Cell numbers and the 4 to 7 rule
Another decision with designing a risk matrices is how many cells to have, too few and the evaluation is too granular, too many and the decision making becomes bogged down in detailed discrimination (which as noted above is hardly warranted). The usual happy compromise sits at around 4 to 7 bins on the vertical and horizontal. Adopting a logarithmic scale gives a wide field of discrimination for a 4 to 7 matrix, but again there’s a trade-off, this time between sizing the bins in order to reduce cognitive workload for the assessor and the information lost by doing so.
The semiotics of colour
The problem with a matrix is that it can only represent two dimensions of information on one graph. Thus a simple matrix may allow us to communicate risk as a function of frequency (F) and severity (S) but we still need a way to graphically associate decision rules with the identified risk zones. The traditional method adopted to do this is to use colour to designate the specific risk zones and a colour key the associated action required. As the example above illustrates the various decision zones of risk are colour coded, with the highest risks being given the most alarming colours. While colour has inherently a strong semiotic meaning, and one intuitively understood by both expert and lay person alike, there is also a potential trap in that by setting the priorities using such a strong code we are subtly forcing an imperative. In these circumstances a colourised matrix can become a tool of persuasion rather than one of communications (Roth 2012). One should therefore carefully consider what form of communication the matrix is intended to support.
Ensure consistency of ordering
A properly formed matrices risk zones should also exhibit what is called ‘weak consistency’, that is the qualitative ordering of risk as defined by the various (coloured) zones and their cells ranks various risks (form high to low) in roughly the same way that a quantitative analysis would do so (Cox 2008). In practical terms what this means is that if you find there are areas of the matrix where the same effort will produce a greater or lesser improvement of risk when compared to another area (Clements 96) you have a problem of construction. You should also (in principal) never be able to jump across two risk decision zones in one movement. For example if a mitigation only reduces the likelihood of occurrence of a hazard only we wouldn’t expect the risk reduction to change as the severity of the risk changed.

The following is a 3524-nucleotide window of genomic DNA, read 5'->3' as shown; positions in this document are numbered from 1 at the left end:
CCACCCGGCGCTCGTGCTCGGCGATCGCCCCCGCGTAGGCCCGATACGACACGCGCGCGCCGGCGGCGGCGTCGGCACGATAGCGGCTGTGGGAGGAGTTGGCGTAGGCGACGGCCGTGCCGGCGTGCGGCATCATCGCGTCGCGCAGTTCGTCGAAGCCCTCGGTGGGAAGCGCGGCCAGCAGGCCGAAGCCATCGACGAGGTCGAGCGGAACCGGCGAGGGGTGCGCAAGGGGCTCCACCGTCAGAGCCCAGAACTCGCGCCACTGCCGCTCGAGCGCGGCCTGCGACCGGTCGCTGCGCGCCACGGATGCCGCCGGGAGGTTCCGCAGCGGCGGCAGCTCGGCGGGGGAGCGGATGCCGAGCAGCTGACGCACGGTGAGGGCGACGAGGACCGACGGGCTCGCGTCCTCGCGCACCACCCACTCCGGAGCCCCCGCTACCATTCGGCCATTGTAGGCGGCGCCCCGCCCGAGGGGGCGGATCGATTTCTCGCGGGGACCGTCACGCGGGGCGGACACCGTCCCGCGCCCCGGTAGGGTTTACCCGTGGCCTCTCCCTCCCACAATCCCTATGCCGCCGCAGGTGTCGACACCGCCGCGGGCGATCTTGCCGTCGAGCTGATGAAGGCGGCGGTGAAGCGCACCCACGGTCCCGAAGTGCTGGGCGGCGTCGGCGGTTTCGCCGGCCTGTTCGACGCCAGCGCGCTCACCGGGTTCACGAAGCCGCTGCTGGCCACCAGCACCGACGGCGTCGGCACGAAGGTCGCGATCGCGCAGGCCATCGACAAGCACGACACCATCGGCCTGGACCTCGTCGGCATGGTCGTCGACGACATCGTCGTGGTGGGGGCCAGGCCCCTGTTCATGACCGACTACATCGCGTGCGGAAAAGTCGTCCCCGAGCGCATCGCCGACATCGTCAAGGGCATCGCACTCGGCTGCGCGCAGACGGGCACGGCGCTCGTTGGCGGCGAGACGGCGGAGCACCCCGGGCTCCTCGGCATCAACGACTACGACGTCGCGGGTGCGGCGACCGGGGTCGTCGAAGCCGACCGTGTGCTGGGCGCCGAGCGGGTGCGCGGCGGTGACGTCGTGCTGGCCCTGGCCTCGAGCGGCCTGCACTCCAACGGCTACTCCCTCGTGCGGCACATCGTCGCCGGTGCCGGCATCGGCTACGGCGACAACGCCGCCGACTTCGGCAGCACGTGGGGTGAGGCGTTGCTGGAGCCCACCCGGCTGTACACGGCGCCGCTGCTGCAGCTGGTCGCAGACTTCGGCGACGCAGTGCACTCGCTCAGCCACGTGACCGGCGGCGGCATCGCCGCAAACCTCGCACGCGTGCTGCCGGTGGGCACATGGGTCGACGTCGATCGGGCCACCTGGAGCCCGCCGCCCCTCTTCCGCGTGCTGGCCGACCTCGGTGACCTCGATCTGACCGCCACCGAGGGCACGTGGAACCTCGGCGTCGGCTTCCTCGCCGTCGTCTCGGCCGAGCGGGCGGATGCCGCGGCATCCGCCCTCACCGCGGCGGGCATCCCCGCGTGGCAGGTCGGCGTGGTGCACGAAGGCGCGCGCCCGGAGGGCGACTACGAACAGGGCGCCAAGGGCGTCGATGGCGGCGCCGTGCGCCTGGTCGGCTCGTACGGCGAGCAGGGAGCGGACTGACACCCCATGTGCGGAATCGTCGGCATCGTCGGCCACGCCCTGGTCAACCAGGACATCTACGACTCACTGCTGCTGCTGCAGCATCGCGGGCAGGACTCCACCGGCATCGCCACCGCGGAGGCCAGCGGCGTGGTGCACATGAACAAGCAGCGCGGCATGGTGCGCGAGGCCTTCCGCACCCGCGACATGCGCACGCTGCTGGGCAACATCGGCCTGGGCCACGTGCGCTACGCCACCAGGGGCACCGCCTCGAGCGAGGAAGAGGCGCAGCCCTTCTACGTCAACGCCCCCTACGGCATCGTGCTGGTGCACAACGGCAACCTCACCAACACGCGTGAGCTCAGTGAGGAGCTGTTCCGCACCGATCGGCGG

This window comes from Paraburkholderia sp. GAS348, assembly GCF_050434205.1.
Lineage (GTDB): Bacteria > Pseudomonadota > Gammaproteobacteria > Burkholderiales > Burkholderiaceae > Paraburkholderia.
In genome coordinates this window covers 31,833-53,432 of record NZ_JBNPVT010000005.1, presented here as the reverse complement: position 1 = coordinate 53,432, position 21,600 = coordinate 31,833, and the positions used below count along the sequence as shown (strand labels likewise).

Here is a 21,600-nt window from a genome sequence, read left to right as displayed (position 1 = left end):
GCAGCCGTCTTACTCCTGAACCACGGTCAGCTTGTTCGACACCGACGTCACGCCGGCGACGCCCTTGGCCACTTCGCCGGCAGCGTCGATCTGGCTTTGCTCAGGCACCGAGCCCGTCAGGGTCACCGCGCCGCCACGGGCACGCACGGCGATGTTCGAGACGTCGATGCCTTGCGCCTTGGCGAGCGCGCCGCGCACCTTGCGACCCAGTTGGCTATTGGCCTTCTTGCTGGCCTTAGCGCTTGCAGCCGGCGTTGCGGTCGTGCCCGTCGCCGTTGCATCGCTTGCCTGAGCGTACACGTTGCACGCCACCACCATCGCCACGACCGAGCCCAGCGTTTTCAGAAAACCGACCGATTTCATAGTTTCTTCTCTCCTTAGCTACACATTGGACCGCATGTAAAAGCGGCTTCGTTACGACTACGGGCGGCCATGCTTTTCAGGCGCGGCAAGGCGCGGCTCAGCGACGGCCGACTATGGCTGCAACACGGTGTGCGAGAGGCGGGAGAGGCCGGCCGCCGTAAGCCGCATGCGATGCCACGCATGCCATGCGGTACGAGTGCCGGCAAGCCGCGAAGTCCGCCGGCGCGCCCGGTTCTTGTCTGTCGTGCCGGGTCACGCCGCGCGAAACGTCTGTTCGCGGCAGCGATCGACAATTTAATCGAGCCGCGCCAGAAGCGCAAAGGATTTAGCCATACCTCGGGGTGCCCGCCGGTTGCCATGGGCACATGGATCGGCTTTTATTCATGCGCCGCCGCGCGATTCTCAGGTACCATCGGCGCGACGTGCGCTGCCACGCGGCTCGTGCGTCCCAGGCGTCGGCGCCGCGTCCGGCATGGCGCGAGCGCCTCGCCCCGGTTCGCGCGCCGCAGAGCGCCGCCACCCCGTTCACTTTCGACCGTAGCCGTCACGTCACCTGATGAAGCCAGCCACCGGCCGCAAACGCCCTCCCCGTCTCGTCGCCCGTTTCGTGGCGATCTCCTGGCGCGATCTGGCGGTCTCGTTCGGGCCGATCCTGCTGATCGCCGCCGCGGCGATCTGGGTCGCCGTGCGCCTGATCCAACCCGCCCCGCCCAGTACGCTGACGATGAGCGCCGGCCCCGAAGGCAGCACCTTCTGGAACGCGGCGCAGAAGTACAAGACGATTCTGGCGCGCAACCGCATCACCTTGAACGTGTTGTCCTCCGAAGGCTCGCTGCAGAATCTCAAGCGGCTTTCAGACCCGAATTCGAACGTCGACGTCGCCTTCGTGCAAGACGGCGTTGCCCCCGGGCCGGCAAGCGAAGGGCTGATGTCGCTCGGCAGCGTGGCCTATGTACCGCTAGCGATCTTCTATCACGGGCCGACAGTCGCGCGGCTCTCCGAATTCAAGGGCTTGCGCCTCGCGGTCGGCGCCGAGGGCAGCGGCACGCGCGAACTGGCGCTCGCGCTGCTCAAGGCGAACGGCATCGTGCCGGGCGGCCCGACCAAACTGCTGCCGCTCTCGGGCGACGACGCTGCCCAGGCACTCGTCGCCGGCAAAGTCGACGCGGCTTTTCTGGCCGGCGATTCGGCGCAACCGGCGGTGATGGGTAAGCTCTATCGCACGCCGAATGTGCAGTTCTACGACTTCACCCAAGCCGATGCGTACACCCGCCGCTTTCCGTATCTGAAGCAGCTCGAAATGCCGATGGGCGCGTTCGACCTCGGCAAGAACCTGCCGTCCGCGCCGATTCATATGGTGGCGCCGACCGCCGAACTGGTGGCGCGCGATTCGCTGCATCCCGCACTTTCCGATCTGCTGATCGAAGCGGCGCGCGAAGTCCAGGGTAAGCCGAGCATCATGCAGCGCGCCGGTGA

Dealing with boundary conditions
In some standards, such as MIL-STD-882, an upper arbitrary bound may be placed on severity, in which case what happens when a severity exceeds the ‘allowable’ threshold? For example, should we discriminate between a risk to more than one person versus one to a single person? For specific domains this may not be a problem, but for others where mass casualty events are a possibility it may well be of concern. In this case if we don’t wish to add columns to the matrix we may define a sub-cell within our matrix to reflect that this is a higher than we thought level of risk. Alternatively we could define the severity for the ‘I’ column as defining a range of severities whose values include at the median point the mandated severity. So for example the catastrophic hazard bin range would be from 1 fatality to 10 fatalities. Looking at likelihood one should also include a likelihood of ‘incredible’ for risks that have been removed, and where there is no credible likelihood of their occurrence, can be recorded rather than deleted. After all just because we’ve retired a hazard today, doesn’t mean a subsequent design change or design error won’t resurrect the hazard to haunt us.